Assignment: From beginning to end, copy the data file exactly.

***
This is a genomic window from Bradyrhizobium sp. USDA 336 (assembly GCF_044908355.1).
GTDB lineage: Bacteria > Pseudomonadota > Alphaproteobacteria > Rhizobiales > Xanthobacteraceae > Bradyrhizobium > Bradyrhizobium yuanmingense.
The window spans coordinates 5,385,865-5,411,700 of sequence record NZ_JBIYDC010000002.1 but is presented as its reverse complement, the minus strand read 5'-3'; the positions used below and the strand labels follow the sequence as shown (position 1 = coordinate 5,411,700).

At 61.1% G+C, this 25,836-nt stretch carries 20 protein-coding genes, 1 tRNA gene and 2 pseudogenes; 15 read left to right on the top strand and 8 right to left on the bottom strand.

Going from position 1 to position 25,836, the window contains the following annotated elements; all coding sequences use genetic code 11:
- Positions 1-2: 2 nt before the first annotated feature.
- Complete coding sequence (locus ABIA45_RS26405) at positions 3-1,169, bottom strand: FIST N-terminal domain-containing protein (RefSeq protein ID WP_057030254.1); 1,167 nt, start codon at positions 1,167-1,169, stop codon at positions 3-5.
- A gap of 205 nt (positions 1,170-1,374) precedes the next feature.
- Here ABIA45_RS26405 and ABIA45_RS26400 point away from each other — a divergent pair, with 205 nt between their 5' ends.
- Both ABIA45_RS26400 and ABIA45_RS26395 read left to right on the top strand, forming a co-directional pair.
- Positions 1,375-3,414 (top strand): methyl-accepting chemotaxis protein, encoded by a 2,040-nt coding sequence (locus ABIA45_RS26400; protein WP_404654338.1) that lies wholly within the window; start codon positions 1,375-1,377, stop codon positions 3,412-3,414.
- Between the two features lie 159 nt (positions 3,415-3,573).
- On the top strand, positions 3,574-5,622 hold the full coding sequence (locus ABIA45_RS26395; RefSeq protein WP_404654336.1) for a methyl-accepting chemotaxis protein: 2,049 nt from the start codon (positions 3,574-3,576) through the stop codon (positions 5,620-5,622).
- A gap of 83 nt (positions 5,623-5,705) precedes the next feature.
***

This is a genomic window from Bradyrhizobium sp. USDA 336 (assembly GCF_044908355.1).
GTDB lineage: Bacteria > Pseudomonadota > Alphaproteobacteria > Rhizobiales > Xanthobacteraceae > Bradyrhizobium > Bradyrhizobium yuanmingense.
The window spans coordinates 5,385,865-5,411,700 of sequence record NZ_JBIYDC010000002.1 but is presented as its reverse complement, the minus strand read 5'-3'; the positions used below and the strand labels follow the sequence as shown (position 1 = coordinate 5,411,700).

At 61.1% G+C, this 25,836-nt stretch carries 20 protein-coding genes, 1 tRNA gene and 2 pseudogenes; 15 read left to right on the top strand and 8 right to left on the bottom strand.

Going from position 1 to position 25,836, the window contains the following annotated elements; all coding sequences use genetic code 11:
- Positions 1-2: 2 nt before the first annotated feature.
- Complete coding sequence (locus ABIA45_RS26405) at positions 3-1,169, bottom strand: FIST N-terminal domain-containing protein (RefSeq protein ID WP_057030254.1); 1,167 nt, start codon at positions 1,167-1,169, stop codon at positions 3-5.
- A gap of 205 nt (positions 1,170-1,374) precedes the next feature.
- Here ABIA45_RS26405 and ABIA45_RS26400 point away from each other — a divergent pair, with 205 nt between their 5' ends.
- Both ABIA45_RS26400 and ABIA45_RS26395 read left to right on the top strand, forming a co-directional pair.
- Positions 1,375-3,414 (top strand): methyl-accepting chemotaxis protein, encoded by a 2,040-nt coding sequence (locus ABIA45_RS26400; protein WP_404654338.1) that lies wholly within the window; start codon positions 1,375-1,377, stop codon positions 3,412-3,414.
- Between the two features lie 159 nt (positions 3,415-3,573).
- On the top strand, positions 3,574-5,622 hold the full coding sequence (locus ABIA45_RS26395; RefSeq protein WP_404654336.1) for a methyl-accepting chemotaxis protein: 2,049 nt from the start codon (positions 3,574-3,576) through the stop codon (positions 5,620-5,622).
- A gap of 83 nt (positions 5,623-5,705) precedes the next feature.